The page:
How to cite this study
Carper, C., J. Guth, E. Kakde, D. Marcouiller, P. Ohlrogge, and L. Wolfe. 2012. Motorized Outdoor Recreation and Tourism Development within Trailside Communities. Madison, WI: University of Wisconsin Division of Cooperative Extension Publication #G3965.
In southwestern Wisconsin, a 47-mile trail is a destination for non-local motorized trail users, who generate over $13 million dollars in spending each year. When the study was conducted, the railroad owner had petitioned to rebuild a portion of the rail line along the trail. This study was used to demonstrate the trail’s benefits to communities near the trail.
Findings from this study would be relevant for other communities near trails that are destinations for motorized uses. The sampling methods provide a template of how to conduct counts and surveys over a year-long period for communities wishing to gather their own primary data.
The trail is located in Green, Lafayette, and Iowa Counties in southwestern Wisconsin, between the towns of Monroe (population 10,781 in 2014) and Mineral Point (population 2,489 in 2014).
The Cheese Country Trail is a 47-mile trail running along a former railroad bed. Although non-motorized uses are allowed, the trail surface is rough and most heavily used by ATVs and other motorized vehicles.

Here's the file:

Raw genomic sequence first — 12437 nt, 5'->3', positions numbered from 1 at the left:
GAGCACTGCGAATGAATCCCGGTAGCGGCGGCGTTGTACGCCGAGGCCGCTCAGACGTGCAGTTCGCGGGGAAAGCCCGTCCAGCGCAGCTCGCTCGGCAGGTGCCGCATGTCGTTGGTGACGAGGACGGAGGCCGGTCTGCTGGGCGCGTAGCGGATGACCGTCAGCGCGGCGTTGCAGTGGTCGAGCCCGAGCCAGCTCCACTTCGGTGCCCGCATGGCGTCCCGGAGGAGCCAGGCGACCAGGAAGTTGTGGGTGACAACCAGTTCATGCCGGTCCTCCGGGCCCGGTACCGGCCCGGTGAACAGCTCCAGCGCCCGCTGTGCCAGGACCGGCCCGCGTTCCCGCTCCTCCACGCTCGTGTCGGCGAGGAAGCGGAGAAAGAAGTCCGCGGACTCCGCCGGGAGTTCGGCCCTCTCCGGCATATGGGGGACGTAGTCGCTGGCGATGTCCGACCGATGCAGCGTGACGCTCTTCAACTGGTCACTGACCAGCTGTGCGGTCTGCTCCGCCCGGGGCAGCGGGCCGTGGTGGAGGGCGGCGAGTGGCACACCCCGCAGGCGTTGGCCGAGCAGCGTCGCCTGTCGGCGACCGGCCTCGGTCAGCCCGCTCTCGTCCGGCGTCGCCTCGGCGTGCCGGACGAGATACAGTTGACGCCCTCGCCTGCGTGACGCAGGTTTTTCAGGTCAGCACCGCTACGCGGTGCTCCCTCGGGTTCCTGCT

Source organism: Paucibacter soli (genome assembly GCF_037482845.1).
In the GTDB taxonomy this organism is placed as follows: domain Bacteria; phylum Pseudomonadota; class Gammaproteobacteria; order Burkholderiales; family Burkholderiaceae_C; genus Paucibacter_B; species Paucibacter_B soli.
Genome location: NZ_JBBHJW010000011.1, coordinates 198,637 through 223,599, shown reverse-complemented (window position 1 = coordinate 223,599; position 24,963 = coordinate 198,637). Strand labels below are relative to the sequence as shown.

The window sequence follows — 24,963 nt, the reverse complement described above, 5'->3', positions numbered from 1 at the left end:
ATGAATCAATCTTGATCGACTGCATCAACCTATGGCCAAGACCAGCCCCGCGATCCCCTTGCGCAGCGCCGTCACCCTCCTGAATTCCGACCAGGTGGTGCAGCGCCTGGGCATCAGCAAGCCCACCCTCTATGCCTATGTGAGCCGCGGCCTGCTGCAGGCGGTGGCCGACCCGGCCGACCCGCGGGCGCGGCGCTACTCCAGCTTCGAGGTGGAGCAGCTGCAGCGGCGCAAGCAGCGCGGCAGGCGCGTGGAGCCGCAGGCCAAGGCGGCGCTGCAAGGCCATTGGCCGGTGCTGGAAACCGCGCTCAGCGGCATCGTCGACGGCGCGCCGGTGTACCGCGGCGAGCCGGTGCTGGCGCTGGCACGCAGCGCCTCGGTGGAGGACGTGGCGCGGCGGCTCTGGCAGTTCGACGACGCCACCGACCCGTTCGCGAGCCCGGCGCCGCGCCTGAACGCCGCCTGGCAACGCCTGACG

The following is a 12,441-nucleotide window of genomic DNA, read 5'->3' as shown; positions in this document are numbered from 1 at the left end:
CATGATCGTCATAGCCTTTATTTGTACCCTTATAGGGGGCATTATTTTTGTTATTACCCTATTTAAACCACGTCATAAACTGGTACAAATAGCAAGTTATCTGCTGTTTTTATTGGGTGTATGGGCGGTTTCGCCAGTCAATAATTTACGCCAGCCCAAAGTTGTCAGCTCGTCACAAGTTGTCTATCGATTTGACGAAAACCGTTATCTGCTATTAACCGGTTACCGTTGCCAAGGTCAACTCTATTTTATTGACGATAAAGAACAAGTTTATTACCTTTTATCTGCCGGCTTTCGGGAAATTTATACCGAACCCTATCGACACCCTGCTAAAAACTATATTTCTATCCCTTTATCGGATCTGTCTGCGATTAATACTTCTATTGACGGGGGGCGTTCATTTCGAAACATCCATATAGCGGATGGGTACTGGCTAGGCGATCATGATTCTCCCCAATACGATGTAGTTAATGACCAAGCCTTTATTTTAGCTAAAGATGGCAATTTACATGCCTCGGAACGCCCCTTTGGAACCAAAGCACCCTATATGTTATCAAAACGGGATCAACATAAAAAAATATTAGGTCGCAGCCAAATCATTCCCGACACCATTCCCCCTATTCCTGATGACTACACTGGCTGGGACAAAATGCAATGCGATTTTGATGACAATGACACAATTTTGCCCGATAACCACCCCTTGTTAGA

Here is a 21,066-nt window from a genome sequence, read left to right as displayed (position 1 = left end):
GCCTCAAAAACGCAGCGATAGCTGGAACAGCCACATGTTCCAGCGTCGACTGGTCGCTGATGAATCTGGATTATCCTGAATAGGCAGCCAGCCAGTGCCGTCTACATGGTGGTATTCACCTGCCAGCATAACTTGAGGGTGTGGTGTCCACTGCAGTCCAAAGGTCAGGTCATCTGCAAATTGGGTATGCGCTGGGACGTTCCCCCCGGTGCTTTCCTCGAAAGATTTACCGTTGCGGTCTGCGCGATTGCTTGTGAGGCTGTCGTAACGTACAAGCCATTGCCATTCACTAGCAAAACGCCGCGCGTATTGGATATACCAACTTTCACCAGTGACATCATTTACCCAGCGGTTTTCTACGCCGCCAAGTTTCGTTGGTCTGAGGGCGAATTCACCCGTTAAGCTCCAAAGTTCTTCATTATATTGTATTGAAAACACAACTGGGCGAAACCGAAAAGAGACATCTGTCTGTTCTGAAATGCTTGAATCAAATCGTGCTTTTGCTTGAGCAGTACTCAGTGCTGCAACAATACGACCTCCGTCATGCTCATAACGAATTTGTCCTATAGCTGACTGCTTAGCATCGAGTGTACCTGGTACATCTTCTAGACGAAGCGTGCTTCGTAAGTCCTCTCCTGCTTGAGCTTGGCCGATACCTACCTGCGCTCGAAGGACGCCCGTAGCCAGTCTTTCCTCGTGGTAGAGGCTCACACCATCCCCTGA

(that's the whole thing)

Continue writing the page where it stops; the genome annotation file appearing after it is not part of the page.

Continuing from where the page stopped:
The purpose of this study is to better understand the use patterns and potential economic impact from motorized trail users. The catalyst for studying this trail system was the railroad that owned part of the railroad right of way under the trail wanting to reconstruct the rail along 4 miles of existing trail. Local stakeholders were concerned that the trail would be eliminated if the railroad were reconstructed.
This study was funded by the Tri-County Trail Commission, the Southwest Badger Resource Conservation Development Council, the Southwestern Wisconsin Regional Planning Commission, and the University of Wisconsin-Extension Cooperative Extension Community, Natural Resource, and Economic Development Program.
- The trail saw approximately 98,000 visitor days during the 12-month study period. Fifty-eight percent of these visitor days were between June and August.
- Two-thirds of visitor days were taken by non-local trail users, and three-quarters of all visitor days were on weekends or holidays.
- Almost all non-local users were using a motorized vehicle, three-quarters of which were ATVs.
- Using the trail was the primary reason for visiting the area for roughly 85 percent of non-local trail users.
- Three-quarters of non-local respondents were on day trips, which means food and gas were the largest expenditure categories, followed by lodging (for most destination trails lodging is the highest expenditure category).
- Non-local trail users spent $187 per trip during the winter and $218 during the summer.
- Both trail users and business owners saw a need for increasing trail signage directing users to local businesses.
The authors collected data using random intercept surveys along the trail during a 12-month period. The surveys were conducted by local field staff over a total of 2,000 hours during that time. The authors verified survey data during three focus groups, which also gathered information from local businesses and governments.
The authors used visitation and expenditure estimates as input into the regional economic model, IMPLAN.
Added to library on December 30, 2015